Antoinette M. Tease Montana Patent
 Intellections® February 2015 
The Licensing of Alcoholic Beverages in Montana

Part 2: Breweries


This article is the second in a three-part series of articles regarding the licensing of alcoholic beverages in Montana. Our first article dealt with wineries; this article will focus on breweries. Currently, there are seven microbreweries in downtown Billings and roughly three dozen throughout the state. Our firm is proud to represent 406 Brewing Company of Bozeman, Red Lodge Ales of Red Lodge, and Uberbrew of Billings. Montana has long had a thriving microbrewery business; the first brewery located in Montana Territory was opened in 1863 and closed in 1974 (after a brief hiatus during the Prohibition). In 1926, Montana was the first state to repeal Prohibition enforcement. Prohibition officially ended in 1933. Interestingly, the total number of breweries in the United States in 1873 was around 4000, whereas the total number of breweries located in the United States today is just under 3000, representing a consolidation in the industry.

According to the Brewers Association State Craft Beer Sales & Production Statistics for 2013, Montana ranks third nationally in terms of the number of breweries per capita. The total economic impact of Montana's brewery industry is estimated to be over $200 million. By contrast, Montana's tourism industry is estimated to have generated nearly $2 billion in sales in 2014, resulting in an additional $276 million in state and local taxes. Although tourists visit our state because of its natural wonders and unparalleled outdoor activities, Montana's eclectic and award-winning breweries help ensure that tourists will enjoy their stay.

The laws governing the licensing of breweries in Montana are numerous but relatively straightforward. Mont Code Ann. 16-3-106, passed in 1933 (the same year in which Prohibition ended), prohibits the opening of alcoholic beverages during transit. Mont Code Ann. 16-3-201 allows the manufacture of beer for personal or family use. Under Mont Code Ann. 16-3-212, a licensed brewer or importer may sell beer to any licensed wholesaler.
Small breweries--defined as those with annual nationwide production of less than 10k barrels--are allowed to sell beer on-site during the hours of 10:00 a.m. to 8:00 p.m. Mont Code Ann. 16-3-213. Under the sample room exception, breweries that manufacture less than 60k barrels of beer per year may provide samples of their own beer on premises and without charge, upon payment of a license fee.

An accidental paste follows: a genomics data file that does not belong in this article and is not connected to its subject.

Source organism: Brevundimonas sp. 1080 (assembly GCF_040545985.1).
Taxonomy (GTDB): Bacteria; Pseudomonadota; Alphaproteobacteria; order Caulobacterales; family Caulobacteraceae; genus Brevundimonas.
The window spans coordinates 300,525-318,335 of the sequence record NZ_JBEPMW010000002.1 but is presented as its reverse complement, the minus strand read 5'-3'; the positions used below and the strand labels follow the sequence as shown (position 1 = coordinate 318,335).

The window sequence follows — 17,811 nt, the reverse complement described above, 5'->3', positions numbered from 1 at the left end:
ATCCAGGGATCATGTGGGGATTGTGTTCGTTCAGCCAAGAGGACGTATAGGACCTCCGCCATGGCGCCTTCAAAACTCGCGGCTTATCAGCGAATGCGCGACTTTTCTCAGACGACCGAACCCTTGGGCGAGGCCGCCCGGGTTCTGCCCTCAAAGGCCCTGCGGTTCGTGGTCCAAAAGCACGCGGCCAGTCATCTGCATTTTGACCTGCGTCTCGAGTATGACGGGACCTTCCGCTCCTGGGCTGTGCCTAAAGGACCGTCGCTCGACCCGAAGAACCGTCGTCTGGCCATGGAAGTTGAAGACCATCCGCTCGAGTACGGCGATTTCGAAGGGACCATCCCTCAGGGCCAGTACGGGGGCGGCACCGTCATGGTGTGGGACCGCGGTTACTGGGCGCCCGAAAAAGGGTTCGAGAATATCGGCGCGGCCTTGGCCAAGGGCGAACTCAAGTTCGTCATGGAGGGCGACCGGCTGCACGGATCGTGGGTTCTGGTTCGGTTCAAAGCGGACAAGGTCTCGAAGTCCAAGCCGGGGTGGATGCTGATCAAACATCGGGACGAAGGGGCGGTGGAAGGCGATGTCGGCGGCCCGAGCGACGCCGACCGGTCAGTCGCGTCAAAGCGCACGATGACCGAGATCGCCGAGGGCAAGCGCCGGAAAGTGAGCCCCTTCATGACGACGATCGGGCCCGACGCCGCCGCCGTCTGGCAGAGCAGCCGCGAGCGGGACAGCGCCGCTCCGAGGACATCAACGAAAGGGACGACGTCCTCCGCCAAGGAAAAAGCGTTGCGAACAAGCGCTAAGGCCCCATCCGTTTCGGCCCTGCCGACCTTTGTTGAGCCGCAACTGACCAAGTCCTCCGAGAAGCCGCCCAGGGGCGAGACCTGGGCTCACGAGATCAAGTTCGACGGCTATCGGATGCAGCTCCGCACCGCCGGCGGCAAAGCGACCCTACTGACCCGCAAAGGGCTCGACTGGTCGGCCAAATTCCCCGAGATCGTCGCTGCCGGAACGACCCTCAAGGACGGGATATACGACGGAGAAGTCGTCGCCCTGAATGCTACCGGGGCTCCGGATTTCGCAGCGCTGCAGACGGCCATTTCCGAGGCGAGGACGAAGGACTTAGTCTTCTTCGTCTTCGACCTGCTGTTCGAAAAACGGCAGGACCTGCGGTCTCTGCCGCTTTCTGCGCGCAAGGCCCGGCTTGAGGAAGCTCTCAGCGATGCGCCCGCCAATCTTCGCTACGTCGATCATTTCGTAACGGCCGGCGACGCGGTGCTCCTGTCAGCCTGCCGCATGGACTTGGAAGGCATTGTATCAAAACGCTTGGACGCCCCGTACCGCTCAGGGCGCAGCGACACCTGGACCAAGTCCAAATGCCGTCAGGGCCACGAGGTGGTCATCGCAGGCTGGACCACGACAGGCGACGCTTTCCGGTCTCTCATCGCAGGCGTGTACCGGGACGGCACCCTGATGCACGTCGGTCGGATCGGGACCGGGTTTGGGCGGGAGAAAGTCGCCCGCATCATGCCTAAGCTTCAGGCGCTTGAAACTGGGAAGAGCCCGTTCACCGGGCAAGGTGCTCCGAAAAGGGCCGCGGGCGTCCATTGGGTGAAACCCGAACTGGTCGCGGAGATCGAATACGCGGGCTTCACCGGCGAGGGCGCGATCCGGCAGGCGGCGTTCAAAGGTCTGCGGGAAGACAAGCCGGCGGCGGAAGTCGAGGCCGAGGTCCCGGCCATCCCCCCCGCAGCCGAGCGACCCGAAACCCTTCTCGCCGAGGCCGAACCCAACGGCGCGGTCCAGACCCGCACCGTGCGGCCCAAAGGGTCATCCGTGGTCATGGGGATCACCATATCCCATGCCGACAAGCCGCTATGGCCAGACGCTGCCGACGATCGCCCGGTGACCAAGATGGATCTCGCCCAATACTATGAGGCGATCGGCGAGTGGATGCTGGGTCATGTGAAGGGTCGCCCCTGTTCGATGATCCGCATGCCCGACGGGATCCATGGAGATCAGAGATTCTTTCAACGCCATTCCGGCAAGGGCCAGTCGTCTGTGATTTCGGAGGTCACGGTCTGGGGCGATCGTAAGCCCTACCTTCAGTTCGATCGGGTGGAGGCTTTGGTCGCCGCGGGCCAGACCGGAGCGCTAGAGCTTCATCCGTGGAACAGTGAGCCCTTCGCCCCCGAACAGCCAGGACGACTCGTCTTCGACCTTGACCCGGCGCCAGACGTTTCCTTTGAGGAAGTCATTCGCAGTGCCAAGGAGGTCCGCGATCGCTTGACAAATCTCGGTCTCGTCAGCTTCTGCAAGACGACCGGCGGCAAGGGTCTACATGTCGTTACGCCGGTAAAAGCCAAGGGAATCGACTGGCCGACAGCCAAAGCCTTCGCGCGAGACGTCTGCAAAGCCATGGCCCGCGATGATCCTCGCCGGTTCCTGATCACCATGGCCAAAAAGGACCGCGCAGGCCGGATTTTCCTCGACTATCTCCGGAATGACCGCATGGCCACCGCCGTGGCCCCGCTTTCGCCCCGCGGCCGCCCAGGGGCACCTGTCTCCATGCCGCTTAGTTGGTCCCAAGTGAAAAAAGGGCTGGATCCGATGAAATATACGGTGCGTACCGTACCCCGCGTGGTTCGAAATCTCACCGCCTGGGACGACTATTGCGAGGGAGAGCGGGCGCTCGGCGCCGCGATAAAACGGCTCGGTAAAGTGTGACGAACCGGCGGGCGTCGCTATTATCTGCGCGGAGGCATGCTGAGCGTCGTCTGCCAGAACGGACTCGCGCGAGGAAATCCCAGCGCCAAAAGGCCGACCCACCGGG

The Montana Code also sets forth certain mandatory contract provisions for agreements between a brewer or importer and the licensed wholesaler; these agreements must be filed with the state Department of Revenue. Mont Code Ann. 16-3-222, -226. Under Mont Code Ann. 16-3-230, all beer that is to be distributed in the state must be shipped to a licensed wholesaler. Mont Code Ann. 16-3-244 places advertising restrictions on beer retailers.

Title 16, Chapter 3, Part 3 of the Montana Code sets forth various restrictions on the retail sale of beer. For example, Mont Code Ann. 16-3-302 and -303 govern the consumption of beer on premises and the sale of beer for consumption off premises. Mont Code Ann. 16-3-306 addresses the proximity of retail beer establishments to churches and schools, and Mont Code Ann. 16-3-316 governs the provision of alcoholic beverages at fundraising events.

Title 16, Chapter 4, Part 1 of the Montana Code provides the specific licensing requirements for brewers. Mont Code Ann. 16-4-103 addresses licensing requirements for wholesalers, and Mont Code Ann. 16-4-104 addresses licensing requirements for retailers. Licenses may be transferred only with the permission of the Department of Revenue. Mont Code Ann. 16-4-106. Special provisions are made for golf courses and catering operations. Mont Code Ann. 16-4-109, -111.

The brewery industry garnered the attention of the Montana legislature this year. House Bill No. 326 would allow a person to own licenses for both a brewery and a bar. House Bill No. 336 would have raised the production cap from 10k to 60k for breweries allowed to operate a taproom (the small brewery exception discussed above). As of the writing of this article, both bills have been tabled.
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